[erlang-questions] Erlang documentation -- a modest proposal

Loïc Hoguin <>
Wed Sep 28 11:58:31 CEST 2016

On the "external tools":

As far as my workflow is concerned, the Erlang shell is nearly never 
used. So starting the shell to then look for the function I want is not 
as efficient as just opening a man page. Not to mention the lack of 
search and navigation, plus the fact I'd need to open a separate shell 
just to keep the documentation on-screen while using the shell further.

I've said it before, I don't think it's necessarily a bad idea to have 
interactive help in the shell, but it shouldn't replace other forms. 
Different formats are helpful to different people, and I think we should 
strive to provide as many options as possible to get to the 
documentation; not remove all of them just because of bad past decisions.

On 09/28/2016 11:33 AM, Michał Muskała wrote:
> While talking about Elixir documentation everybody seems to focus exclusively on the HTML docs. Surprisingly that's not the primary way of how I (and most of the people I know) interact with the documentation that Elixir provides - the primary way is the direct access to documentation from IEx.
> I guess that's in many ways similar to the access through man pages, but instead of using an external tool, it comes built-in right into the language itself. In the shell you can use the h/1 helper macro to access documentation on modules (h Kernel), all functions with a particular name (h Enum.reduce) or for a specific function with a particular arity (h Enum.reduce/3). Similarly there are helpers for accessing documentation on behaviours (b/1) and types (t/1). It works both for the standard library and the external packages. For those complaining about use of external tools - here you don't need any of them, only erlang/elixir - no lynx, no man, no browser. This has also a huge advantage of perfectly working offline - again for both the built-in modules as well as all the external dependencies in the exact same way. I cannot stress enough how valuable it is I can access documentation for all the modules I'm using in the same way.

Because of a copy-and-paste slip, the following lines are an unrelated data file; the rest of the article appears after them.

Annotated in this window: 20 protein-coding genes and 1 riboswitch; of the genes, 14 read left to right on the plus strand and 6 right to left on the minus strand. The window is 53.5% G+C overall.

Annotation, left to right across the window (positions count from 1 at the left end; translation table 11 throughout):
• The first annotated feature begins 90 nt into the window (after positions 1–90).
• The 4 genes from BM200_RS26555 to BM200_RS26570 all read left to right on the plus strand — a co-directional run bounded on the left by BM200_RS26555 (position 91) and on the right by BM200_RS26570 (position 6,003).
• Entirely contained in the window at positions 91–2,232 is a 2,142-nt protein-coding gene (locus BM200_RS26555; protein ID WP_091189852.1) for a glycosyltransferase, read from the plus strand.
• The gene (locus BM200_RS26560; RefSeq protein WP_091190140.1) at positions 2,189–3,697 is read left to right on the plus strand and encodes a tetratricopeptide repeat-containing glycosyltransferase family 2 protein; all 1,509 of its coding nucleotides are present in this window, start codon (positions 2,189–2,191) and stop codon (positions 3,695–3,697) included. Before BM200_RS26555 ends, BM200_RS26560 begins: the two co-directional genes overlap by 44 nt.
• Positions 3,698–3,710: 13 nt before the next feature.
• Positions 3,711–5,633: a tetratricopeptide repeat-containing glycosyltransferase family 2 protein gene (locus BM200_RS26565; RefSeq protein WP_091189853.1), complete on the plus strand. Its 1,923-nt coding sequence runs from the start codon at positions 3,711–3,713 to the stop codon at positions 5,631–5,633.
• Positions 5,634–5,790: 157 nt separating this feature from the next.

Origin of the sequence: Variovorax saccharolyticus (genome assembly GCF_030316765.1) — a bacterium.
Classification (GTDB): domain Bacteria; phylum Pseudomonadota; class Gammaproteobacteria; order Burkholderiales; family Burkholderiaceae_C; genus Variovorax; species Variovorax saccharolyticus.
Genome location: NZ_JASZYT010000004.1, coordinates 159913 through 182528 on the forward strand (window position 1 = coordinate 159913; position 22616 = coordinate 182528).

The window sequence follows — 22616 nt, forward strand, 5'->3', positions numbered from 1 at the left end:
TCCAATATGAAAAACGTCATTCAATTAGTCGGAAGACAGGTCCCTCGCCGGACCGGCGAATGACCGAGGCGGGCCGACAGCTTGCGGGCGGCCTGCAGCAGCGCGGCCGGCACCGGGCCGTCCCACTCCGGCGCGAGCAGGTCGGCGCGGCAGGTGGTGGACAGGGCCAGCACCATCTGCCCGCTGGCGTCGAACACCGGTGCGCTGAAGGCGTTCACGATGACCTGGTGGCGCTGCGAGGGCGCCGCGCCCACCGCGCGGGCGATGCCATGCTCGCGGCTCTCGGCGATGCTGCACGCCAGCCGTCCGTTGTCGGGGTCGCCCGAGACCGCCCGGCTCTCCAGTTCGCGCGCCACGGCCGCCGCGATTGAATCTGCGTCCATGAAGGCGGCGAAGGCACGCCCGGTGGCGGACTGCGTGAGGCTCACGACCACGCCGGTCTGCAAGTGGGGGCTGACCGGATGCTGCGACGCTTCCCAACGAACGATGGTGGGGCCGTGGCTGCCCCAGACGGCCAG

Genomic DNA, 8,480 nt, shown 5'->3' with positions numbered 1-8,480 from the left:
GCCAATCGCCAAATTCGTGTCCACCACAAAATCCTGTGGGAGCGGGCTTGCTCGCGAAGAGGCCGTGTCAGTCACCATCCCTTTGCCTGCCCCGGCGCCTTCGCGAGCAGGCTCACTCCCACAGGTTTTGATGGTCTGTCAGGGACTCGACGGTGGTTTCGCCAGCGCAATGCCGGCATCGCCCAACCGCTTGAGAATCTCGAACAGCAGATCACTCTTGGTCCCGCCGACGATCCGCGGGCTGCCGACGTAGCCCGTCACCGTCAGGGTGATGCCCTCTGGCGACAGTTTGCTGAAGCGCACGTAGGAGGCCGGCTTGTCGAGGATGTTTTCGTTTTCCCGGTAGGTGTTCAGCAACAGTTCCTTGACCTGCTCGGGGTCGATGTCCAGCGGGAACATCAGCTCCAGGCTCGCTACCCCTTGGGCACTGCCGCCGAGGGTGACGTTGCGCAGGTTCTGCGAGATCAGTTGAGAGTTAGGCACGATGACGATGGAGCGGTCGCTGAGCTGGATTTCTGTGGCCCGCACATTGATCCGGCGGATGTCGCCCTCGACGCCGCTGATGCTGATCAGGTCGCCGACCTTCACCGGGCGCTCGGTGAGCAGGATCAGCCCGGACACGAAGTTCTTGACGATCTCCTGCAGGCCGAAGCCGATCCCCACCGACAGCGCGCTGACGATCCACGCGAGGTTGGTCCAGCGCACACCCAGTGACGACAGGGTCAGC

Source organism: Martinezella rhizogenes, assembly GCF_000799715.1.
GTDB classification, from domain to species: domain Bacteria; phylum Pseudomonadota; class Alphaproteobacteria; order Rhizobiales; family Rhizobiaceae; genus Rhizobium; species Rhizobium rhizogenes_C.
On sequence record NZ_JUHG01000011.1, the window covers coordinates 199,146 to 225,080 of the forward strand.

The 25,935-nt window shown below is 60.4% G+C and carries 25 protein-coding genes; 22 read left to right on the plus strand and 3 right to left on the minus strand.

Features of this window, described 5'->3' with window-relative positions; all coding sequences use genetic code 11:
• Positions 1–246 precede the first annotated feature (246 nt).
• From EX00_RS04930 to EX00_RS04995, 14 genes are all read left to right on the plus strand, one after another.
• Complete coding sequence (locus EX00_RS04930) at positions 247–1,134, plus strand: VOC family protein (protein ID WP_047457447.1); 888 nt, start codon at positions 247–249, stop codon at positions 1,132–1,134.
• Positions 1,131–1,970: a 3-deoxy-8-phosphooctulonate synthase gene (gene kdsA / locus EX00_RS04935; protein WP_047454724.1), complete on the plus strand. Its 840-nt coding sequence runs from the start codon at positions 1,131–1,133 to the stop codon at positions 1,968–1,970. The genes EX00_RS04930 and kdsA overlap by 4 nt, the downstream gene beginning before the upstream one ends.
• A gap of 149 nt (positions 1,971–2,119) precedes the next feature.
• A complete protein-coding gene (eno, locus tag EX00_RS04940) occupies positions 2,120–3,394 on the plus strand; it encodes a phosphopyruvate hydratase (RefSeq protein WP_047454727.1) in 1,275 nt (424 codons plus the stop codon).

> Here are some examples:
> https://www.dropbox.com/s/0eleru83ya6oscg/Screenshot%202016-09-28%2011.29.10.png?dl=0
> https://www.dropbox.com/s/x8hg3qyfje0jpmc/Screenshot%202016-09-28%2011.29.53.png?dl=0
> https://www.dropbox.com/s/8c15as0cvu46gy0/Screenshot%202016-09-28%2011.31.27.png?dl=0
> https://www.dropbox.com/s/0xrqtuhjblixnjb/Screenshot%202016-09-28%2011.32.33.png?dl=0
> Related to that is the ability to easily get the documentation programatically from the loaded code with the Code.get_docs/2 function. This allows various tools to access the documentation and present it directly in the code editor or whatever you can imagine.
> Michał.
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Loïc Hoguin
Author of The Erlanger Playbook,
A book about software development using Erlang

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